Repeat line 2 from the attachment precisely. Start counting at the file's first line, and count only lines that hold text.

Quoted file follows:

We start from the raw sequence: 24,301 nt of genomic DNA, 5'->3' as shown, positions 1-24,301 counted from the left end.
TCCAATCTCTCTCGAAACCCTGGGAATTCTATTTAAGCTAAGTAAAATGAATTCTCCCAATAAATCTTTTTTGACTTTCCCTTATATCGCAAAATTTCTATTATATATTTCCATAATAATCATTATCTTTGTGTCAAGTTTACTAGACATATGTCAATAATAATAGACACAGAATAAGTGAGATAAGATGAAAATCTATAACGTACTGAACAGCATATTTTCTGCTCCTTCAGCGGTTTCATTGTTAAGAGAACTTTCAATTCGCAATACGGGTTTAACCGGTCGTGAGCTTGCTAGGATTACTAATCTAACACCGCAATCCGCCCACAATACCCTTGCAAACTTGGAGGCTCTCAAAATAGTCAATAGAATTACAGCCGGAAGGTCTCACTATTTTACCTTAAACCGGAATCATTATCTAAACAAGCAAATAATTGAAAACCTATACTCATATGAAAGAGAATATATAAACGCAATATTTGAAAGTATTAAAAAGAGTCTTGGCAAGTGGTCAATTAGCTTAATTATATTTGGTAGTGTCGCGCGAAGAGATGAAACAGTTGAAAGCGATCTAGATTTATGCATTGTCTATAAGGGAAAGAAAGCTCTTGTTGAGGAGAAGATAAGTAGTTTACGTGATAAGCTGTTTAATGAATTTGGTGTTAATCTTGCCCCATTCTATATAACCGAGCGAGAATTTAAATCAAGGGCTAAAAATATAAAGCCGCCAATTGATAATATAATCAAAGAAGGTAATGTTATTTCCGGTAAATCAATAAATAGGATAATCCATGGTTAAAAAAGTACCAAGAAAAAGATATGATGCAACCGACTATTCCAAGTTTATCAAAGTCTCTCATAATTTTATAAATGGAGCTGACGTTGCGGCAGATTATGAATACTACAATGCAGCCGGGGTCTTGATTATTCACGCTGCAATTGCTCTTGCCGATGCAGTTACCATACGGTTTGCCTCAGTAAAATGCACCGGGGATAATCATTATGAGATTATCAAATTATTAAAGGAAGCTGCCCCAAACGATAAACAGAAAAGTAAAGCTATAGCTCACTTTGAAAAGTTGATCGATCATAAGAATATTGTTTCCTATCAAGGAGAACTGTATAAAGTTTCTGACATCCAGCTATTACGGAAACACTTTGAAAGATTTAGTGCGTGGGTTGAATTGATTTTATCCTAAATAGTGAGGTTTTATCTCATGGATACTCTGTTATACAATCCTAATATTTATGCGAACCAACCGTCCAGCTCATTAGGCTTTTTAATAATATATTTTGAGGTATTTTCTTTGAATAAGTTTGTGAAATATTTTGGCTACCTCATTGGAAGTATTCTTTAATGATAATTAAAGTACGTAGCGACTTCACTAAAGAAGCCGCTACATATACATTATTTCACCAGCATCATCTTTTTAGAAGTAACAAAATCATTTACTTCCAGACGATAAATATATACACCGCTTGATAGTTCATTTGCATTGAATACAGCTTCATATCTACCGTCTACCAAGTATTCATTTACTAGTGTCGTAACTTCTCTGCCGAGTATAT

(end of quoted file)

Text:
TCCAATCTCTCTCGAAACCCTGGGAATTCTATTTAAGCTAAGTAAAATGAATTCTCCCAATAAATCTTTTTTGACTTTCCCTTATATCGCAAAATTTCTATTATATATTTCCATAATAATCATTATCTTTGTGTCAAGTTTACTAGACATATGTCAATAATAATAGACACAGAATAAGTGAGATAAGATGAAAATCTATAACGTACTGAACAGCATATTTTCTGCTCCTTCAGCGGTTTCATTGTTAAGAGAACTTTCAATTCGCAATACGGGTTTAACCGGTCGTGAGCTTGCTAGGATTACTAATCTAACACCGCAATCCGCCCACAATACCCTTGCAAACTTGGAGGCTCTCAAAATAGTCAATAGAATTACAGCCGGAAGGTCTCACTATTTTACCTTAAACCGGAATCATTATCTAAACAAGCAAATAATTGAAAACCTATACTCATATGAAAGAGAATATATAAACGCAATATTTGAAAGTATTAAAAAGAGTCTTGGCAAGTGGTCAATTAGCTTAATTATATTTGGTAGTGTCGCGCGAAGAGATGAAACAGTTGAAAGCGATCTAGATTTATGCATTGTCTATAAGGGAAAGAAAGCTCTTGTTGAGGAGAAGATAAGTAGTTTACGTGATAAGCTGTTTAATGAATTTGGTGTTAATCTTGCCCCATTCTATATAACCGAGCGAGAATTTAAATCAAGGGCTAAAAATATAAAGCCGCCAATTGATAATATAATCAAAGAAGGTAATGTTATTTCCGGTAAATCAATAAATAGGATAATCCATGGTTAAAAAAGTACCAAGAAAAAGATATGATGCAACCGACTATTCCAAGTTTATCAAAGTCTCTCATAATTTTATAAATGGAGCTGACGTTGCGGCAGATTATGAATACTACAATGCAGCCGGGGTCTTGATTATTCACGCTGCAATTGCTCTTGCCGATGCAGTTACCATACGGTTTGCCTCAGTAAAATGCACCGGGGATAATCATTATGAGATTATCAAATTATTAAAGGAAGCTGCCCCAAACGATAAACAGAAAAGTAAAGCTATAGCTCACTTTGAAAAGTTGATCGATCATAAGAATATTGTTTCCTATCAAGGAGAACTGTATAAAGTTTCTGACATCCAGCTATTACGGAAACACTTTGAAAGATTTAGTGCGTGGGTTGAATTGATTTTATCCTAAATAGTGAGGTTTTATCTCATGGATACTCTGTTATACAATCCTAATATTTATGCGAACCAACCGTCCAGCTCATTAGGCTTTTTAATAATATATTTTGAGGTATTTTCTTTGAATAAGTTTGTGAAATATTTTGGCTACCTCATTGGAAGTATTCTTTAATGATAATTAAAGTACGTAGCGACTTCACTAAAGAAGCCGCTACATATACATTATTTCACCAGCATCATCTTTTTAGAAGTAACAAAATCATTTACTTCCAGACGATAAATATATACACCGCTTGATAGTTCATTTGCATTGAATACAGCTTCATATCTACCGTCTACCAAGTATTCATTTACTAGTGTCGTAACTTCTCTGCCGAGTATAT